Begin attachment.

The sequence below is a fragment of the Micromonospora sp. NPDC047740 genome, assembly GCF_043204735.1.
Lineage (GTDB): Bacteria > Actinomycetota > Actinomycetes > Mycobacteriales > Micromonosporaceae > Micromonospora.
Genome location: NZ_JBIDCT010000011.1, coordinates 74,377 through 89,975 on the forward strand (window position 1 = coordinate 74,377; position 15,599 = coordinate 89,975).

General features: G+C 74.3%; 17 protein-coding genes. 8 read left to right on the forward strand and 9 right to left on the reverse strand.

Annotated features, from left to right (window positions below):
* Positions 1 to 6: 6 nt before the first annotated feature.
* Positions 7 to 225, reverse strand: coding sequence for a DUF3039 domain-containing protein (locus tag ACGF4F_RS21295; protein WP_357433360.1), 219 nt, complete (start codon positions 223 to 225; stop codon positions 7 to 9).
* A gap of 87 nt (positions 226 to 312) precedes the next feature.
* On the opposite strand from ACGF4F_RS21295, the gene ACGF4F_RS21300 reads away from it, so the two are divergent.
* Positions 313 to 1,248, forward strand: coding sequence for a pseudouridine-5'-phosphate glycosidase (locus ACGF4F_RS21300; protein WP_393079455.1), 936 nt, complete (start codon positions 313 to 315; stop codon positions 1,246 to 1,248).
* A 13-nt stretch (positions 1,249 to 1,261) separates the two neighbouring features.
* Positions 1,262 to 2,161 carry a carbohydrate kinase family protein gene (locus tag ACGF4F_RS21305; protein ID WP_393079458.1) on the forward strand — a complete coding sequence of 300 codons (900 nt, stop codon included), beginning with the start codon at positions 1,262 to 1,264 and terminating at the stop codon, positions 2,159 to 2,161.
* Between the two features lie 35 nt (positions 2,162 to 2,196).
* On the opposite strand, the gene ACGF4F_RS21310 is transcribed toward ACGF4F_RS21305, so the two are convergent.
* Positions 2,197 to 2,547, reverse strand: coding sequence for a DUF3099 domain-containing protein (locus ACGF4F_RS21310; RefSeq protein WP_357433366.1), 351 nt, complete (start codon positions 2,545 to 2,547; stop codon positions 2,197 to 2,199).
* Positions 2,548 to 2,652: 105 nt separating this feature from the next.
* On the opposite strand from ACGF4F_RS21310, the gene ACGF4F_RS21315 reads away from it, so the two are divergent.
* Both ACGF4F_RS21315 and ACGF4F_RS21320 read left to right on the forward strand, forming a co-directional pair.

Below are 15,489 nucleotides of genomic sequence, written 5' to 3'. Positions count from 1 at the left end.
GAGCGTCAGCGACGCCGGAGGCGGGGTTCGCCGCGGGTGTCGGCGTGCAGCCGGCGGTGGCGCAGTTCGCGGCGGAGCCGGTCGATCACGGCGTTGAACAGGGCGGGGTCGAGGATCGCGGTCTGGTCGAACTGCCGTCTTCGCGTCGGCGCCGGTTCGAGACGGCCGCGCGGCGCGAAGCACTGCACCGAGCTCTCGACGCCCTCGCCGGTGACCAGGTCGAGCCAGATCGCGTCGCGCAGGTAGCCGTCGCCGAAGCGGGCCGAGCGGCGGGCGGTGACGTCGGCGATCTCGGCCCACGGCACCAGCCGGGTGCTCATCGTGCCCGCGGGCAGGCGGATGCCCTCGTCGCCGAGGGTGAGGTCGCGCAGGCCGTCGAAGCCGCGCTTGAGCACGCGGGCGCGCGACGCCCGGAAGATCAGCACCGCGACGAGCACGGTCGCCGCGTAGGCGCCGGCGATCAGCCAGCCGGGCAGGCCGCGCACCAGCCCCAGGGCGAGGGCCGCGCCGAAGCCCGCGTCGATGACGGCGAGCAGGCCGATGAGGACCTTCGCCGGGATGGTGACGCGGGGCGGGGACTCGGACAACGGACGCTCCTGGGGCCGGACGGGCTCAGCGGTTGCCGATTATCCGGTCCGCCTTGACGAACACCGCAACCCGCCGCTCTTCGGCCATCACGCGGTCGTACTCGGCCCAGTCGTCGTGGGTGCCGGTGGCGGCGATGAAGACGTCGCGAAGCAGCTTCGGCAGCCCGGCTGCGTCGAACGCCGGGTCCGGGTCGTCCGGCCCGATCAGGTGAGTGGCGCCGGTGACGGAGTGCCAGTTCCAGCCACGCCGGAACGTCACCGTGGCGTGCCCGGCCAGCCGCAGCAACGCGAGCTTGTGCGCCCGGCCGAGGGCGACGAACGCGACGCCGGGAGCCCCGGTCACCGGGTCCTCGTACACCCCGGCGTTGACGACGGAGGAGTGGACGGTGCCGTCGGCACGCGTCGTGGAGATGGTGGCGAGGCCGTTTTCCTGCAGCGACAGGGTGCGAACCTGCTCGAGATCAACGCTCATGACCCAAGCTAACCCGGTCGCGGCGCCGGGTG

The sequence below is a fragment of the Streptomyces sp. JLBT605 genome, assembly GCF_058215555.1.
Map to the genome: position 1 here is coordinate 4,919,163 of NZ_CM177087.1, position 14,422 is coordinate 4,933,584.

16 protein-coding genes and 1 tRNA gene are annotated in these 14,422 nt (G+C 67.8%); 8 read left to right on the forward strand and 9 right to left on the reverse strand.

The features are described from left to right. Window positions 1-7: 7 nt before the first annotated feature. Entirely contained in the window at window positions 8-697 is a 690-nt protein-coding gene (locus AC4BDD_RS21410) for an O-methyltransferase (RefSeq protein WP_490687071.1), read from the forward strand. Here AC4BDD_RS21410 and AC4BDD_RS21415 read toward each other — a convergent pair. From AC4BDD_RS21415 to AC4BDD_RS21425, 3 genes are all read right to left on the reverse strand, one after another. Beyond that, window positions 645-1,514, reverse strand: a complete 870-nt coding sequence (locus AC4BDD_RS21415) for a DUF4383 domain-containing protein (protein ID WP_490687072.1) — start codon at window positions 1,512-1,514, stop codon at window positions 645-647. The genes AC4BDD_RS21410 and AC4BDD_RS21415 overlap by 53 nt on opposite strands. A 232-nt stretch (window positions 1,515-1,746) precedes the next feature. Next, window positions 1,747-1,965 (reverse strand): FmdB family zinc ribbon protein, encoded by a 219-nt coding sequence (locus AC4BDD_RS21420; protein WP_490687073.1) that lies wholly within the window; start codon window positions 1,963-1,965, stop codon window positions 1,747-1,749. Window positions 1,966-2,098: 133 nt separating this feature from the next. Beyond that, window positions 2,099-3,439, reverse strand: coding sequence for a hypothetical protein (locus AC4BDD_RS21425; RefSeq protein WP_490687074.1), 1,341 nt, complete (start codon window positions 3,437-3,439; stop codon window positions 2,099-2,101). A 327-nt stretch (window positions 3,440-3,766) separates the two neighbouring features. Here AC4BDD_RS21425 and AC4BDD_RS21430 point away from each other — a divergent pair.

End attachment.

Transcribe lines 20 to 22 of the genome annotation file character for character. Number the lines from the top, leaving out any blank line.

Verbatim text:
GAGCGTCAGCGACGCCGGAGGCGGGGTTCGCCGCGGGTGTCGGCGTGCAGCCGGCGGTGGCGCAGTTCGCGGCGGAGCCGGTCGATCACGGCGTTGAACAGGGCGGGGTCGAGGATCGCGGTCTGGTCGAACTGCCGTCTTCGCGTCGGCGCCGGTTCGAGACGGCCGCGCGGCGCGAAGCACTGCACCGAGCTCTCGACGCCCTCGCCGGTGACCAGGTCGAGCCAGATCGCGTCGCGCAGGTAGCCGTCGCCGAAGCGGGCCGAGCGGCGGGCGGTGACGTCGGCGATCTCGGCCCACGGCACCAGCCGGGTGCTCATCGTGCCCGCGGGCAGGCGGATGCCCTCGTCGCCGAGGGTGAGGTCGCGCAGGCCGTCGAAGCCGCGCTTGAGCACGCGGGCGCGCGACGCCCGGAAGATCAGCACCGCGACGAGCACGGTCGCCGCGTAGGCGCCGGCGATCAGCCAGCCGGGCAGGCCGCGCACCAGCCCCAGGGCGAGGGCCGCGCCGAAGCCCGCGTCGATGACGGCGAGCAGGCCGATGAGGACCTTCGCCGGGATGGTGACGCGGGGCGGGGACTCGGACAACGGACGCTCCTGGGGCCGGACGGGCTCAGCGGTTGCCGATTATCCGGTCCGCCTTGACGAACACCGCAACCCGCCGCTCTTCGGCCATCACGCGGTCGTACTCGGCCCAGTCGTCGTGGGTGCCGGTGGCGGCGATGAAGACGTCGCGAAGCAGCTTCGGCAGCCCGGCTGCGTCGAACGCCGGGTCCGGGTCGTCCGGCCCGATCAGGTGAGTGGCGCCGGTGACGGAGTGCCAGTTCCAGCCACGCCGGAACGTCACCGTGGCGTGCCCGGCCAGCCGCAGCAACGCGAGCTTGTGCGCCCGGCCGAGGGCGACGAACGCGACGCCGGGAGCCCCGGTCACCGGGTCCTCGTACACCCCGGCGTTGACGACGGAGGAGTGGACGGTGCCGTCGGCACGCGTCGTGGAGATGGTGGCGAGGCCGTTTTCCTGCAGCGACAGGGTGCGAACCTGCTCGAGATCAACGCTCATGACCCAAGCTAACCCGGTCGCGGCGCCGGGTG

The sequence below is a fragment of the Streptomyces sp. JLBT605 genome, assembly GCF_058215555.1.
Map to the genome: position 1 here is coordinate 4,919,163 of NZ_CM177087.1, position 14,422 is coordinate 4,933,584.